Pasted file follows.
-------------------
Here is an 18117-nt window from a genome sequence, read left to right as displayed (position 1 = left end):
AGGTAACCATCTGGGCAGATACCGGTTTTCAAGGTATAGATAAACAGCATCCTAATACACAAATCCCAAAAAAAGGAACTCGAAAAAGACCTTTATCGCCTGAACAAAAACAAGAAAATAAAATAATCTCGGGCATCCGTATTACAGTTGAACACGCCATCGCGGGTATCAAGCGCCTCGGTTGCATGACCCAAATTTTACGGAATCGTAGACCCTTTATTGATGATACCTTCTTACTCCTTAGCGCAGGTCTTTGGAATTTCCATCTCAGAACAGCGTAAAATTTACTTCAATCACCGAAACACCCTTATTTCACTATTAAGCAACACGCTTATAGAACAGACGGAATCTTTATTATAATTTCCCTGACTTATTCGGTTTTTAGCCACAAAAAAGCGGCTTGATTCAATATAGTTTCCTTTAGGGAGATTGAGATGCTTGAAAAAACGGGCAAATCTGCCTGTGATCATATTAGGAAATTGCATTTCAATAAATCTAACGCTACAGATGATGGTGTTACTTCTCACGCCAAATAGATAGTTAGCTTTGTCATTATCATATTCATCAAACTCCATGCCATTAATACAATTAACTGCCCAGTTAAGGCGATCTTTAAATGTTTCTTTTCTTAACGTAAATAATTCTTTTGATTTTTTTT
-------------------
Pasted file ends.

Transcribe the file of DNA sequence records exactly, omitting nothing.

Here is an 18117-nt window from a genome sequence, read left to right as displayed (position 1 = left end):
AGGTAACCATCTGGGCAGATACCGGTTTTCAAGGTATAGATAAACAGCATCCTAATACACAAATCCCAAAAAAAGGAACTCGAAAAAGACCTTTATCGCCTGAACAAAAACAAGAAAATAAAATAATCTCGGGCATCCGTATTACAGTTGAACACGCCATCGCGGGTATCAAGCGCCTCGGTTGCATGACCCAAATTTTACGGAATCGTAGACCCTTTATTGATGATACCTTCTTACTCCTTAGCGCAGGTCTTTGGAATTTCCATCTCAGAACAGCGTAAAATTTACTTCAATCACCGAAACACCCTTATTTCACTATTAAGCAACACGCTTATAGAACAGACGGAATCTTTATTATAATTTCCCTGACTTATTCGGTTTTTAGCCACAAAAAAGCGGCTTGATTCAATATAGTTTCCTTTAGGGAGATTGAGATGCTTGAAAAAACGGGCAAATCTGCCTGTGATCATATTAGGAAATTGCATTTCAATAAATCTAACGCTACAGATGATGGTGTTACTTCTCACGCCAAATAGATAGTTAGCTTTGTCATTATCATATTCATCAAACTCCATGCCATTAATACAATTAACTGCCCAGTTAAGGCGATCTTTAAATGTTTCTTTTCTTAACGTAAATAATTCTTTTGATTTTTTTT